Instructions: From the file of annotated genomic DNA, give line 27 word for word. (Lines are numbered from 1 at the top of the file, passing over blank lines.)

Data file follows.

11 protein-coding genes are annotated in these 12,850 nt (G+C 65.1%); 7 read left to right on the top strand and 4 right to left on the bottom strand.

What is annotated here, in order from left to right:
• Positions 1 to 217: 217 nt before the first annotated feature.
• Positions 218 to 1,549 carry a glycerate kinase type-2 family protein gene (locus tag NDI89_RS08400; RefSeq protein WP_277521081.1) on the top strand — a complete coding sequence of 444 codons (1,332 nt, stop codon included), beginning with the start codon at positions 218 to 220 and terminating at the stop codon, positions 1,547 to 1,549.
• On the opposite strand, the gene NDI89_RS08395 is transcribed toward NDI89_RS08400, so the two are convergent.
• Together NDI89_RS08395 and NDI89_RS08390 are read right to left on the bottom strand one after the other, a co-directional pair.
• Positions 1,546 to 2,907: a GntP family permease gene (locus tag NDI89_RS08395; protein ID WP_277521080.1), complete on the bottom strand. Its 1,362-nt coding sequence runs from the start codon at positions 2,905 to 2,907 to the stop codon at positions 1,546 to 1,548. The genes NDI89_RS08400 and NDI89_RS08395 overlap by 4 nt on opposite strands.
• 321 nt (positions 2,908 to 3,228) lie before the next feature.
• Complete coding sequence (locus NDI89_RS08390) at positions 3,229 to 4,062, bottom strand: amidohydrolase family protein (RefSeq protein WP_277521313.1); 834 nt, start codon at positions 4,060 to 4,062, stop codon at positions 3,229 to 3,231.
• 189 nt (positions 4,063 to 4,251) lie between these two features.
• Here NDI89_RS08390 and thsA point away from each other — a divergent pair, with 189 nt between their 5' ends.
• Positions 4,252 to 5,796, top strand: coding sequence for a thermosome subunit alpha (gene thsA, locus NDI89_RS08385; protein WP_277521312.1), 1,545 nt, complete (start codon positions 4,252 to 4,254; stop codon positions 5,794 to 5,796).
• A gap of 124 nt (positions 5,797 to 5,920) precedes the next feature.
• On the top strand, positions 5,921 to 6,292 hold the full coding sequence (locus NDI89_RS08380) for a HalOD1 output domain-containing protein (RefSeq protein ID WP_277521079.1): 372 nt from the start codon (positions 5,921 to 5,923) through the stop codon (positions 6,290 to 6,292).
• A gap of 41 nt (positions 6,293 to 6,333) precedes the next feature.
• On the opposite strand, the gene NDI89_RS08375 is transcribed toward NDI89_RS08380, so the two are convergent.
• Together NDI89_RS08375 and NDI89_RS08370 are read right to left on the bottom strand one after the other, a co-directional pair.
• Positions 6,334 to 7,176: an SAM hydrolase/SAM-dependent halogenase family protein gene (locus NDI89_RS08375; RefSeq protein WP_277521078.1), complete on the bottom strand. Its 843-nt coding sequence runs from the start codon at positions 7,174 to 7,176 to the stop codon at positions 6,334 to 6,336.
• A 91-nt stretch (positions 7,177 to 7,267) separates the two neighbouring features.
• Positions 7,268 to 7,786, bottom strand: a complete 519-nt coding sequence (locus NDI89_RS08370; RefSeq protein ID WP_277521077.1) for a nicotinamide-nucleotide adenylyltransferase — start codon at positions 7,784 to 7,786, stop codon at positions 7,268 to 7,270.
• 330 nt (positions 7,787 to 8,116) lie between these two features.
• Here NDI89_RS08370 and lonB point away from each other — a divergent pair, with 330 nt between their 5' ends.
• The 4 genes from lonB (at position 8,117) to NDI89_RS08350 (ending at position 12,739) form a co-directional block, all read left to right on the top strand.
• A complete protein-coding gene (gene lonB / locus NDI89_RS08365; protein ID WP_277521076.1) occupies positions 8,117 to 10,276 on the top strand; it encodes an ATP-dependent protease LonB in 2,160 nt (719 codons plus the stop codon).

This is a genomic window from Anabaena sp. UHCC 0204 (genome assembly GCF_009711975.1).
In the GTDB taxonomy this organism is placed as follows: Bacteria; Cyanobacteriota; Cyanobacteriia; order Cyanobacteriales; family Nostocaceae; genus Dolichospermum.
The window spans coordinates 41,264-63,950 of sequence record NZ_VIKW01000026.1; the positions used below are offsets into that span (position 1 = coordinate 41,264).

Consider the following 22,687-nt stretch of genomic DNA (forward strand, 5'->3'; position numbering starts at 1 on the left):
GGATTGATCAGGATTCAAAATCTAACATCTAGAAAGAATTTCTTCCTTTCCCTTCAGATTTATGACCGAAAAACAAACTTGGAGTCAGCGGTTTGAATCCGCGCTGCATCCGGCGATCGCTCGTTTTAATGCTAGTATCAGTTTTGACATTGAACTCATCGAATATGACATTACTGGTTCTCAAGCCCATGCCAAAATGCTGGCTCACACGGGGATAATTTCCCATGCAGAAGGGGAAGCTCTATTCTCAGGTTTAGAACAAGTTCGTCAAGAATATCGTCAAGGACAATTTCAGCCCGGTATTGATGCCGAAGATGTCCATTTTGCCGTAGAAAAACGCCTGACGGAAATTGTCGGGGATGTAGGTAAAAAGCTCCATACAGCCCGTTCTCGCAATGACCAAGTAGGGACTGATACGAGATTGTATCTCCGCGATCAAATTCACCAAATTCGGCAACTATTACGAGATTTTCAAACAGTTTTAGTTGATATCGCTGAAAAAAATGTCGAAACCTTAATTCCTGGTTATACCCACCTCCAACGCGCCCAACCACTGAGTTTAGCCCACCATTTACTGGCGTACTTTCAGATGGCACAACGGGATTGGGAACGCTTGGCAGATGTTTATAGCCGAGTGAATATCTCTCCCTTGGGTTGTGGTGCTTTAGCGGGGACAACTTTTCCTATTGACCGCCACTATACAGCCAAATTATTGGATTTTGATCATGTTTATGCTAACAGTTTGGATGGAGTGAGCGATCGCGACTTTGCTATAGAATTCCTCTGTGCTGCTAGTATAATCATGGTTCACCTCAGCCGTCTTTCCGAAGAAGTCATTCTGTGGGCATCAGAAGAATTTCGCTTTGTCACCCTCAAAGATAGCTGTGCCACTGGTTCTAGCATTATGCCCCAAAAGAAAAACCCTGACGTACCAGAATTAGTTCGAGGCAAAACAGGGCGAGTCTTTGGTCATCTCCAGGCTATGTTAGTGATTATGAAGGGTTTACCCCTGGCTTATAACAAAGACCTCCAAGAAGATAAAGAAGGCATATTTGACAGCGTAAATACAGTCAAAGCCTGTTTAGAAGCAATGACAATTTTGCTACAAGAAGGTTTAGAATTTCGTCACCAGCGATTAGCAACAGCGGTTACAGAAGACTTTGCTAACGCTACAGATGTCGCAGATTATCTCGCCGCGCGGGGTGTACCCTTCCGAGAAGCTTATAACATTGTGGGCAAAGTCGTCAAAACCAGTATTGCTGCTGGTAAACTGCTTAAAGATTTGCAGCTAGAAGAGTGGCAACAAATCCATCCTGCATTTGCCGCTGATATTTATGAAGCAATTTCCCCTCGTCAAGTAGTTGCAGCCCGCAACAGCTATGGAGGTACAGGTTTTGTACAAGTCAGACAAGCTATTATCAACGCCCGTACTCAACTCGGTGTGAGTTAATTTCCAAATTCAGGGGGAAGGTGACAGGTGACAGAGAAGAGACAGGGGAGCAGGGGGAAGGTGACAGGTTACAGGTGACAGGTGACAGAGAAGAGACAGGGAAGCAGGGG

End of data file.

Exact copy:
The window spans coordinates 41,264-63,950 of sequence record NZ_VIKW01000026.1; the positions used below are offsets into that span (position 1 = coordinate 41,264).